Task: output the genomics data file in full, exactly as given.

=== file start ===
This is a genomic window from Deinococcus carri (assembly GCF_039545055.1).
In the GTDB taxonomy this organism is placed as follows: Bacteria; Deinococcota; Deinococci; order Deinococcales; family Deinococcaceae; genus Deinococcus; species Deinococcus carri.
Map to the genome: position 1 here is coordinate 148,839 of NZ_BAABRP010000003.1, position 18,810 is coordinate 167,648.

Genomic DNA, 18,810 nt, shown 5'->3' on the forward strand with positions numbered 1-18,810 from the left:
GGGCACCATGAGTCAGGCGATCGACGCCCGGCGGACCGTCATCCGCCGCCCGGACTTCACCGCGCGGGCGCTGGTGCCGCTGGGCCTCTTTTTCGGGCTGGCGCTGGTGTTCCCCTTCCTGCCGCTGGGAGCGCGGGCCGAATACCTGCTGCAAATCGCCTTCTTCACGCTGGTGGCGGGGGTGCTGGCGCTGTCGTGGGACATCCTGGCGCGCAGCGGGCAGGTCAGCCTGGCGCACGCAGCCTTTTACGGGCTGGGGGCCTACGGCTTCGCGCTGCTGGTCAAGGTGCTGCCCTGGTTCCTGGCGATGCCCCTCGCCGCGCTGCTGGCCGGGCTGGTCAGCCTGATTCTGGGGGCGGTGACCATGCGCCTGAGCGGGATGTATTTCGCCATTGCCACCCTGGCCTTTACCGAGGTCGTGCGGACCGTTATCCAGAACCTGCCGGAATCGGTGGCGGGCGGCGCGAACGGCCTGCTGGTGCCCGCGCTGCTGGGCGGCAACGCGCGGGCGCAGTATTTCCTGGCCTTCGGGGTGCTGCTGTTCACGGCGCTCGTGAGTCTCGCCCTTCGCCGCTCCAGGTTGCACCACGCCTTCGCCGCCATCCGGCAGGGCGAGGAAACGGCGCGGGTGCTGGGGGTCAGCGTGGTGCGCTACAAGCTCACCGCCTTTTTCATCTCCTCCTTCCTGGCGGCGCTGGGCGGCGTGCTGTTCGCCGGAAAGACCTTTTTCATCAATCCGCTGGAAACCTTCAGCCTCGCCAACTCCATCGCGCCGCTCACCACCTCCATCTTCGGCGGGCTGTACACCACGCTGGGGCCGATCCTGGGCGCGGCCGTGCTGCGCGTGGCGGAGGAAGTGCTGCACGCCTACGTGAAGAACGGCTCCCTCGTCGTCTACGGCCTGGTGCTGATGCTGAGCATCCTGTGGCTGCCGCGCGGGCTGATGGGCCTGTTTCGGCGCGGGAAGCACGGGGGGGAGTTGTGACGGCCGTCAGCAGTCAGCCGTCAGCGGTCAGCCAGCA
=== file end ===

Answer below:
This is a genomic window from Deinococcus carri (assembly GCF_039545055.1).
In the GTDB taxonomy this organism is placed as follows: Bacteria; Deinococcota; Deinococci; order Deinococcales; family Deinococcaceae; genus Deinococcus; species Deinococcus carri.
Map to the genome: position 1 here is coordinate 148,839 of NZ_BAABRP010000003.1, position 18,810 is coordinate 167,648.

Genomic DNA, 18,810 nt, shown 5'->3' on the forward strand with positions numbered 1-18,810 from the left:
GGGCACCATGAGTCAGGCGATCGACGCCCGGCGGACCGTCATCCGCCGCCCGGACTTCACCGCGCGGGCGCTGGTGCCGCTGGGCCTCTTTTTCGGGCTGGCGCTGGTGTTCCCCTTCCTGCCGCTGGGAGCGCGGGCCGAATACCTGCTGCAAATCGCCTTCTTCACGCTGGTGGCGGGGGTGCTGGCGCTGTCGTGGGACATCCTGGCGCGCAGCGGGCAGGTCAGCCTGGCGCACGCAGCCTTTTACGGGCTGGGGGCCTACGGCTTCGCGCTGCTGGTCAAGGTGCTGCCCTGGTTCCTGGCGATGCCCCTCGCCGCGCTGCTGGCCGGGCTGGTCAGCCTGATTCTGGGGGCGGTGACCATGCGCCTGAGCGGGATGTATTTCGCCATTGCCACCCTGGCCTTTACCGAGGTCGTGCGGACCGTTATCCAGAACCTGCCGGAATCGGTGGCGGGCGGCGCGAACGGCCTGCTGGTGCCCGCGCTGCTGGGCGGCAACGCGCGGGCGCAGTATTTCCTGGCCTTCGGGGTGCTGCTGTTCACGGCGCTCGTGAGTCTCGCCCTTCGCCGCTCCAGGTTGCACCACGCCTTCGCCGCCATCCGGCAGGGCGAGGAAACGGCGCGGGTGCTGGGGGTCAGCGTGGTGCGCTACAAGCTCACCGCCTTTTTCATCTCCTCCTTCCTGGCGGCGCTGGGCGGCGTGCTGTTCGCCGGAAAGACCTTTTTCATCAATCCGCTGGAAACCTTCAGCCTCGCCAACTCCATCGCGCCGCTCACCACCTCCATCTTCGGCGGGCTGTACACCACGCTGGGGCCGATCCTGGGCGCGGCCGTGCTGCGCGTGGCGGAGGAAGTGCTGCACGCCTACGTGAAGAACGGCTCCCTCGTCGTCTACGGCCTGGTGCTGATGCTGAGCATCCTGTGGCTGCCGCGCGGGCTGATGGGCCTGTTTCGGCGCGGGAAGCACGGGGGGGAGTTGTGACGGCCGTCAGCAGTCAGCCGTCAGCGGTCAGCCAGCA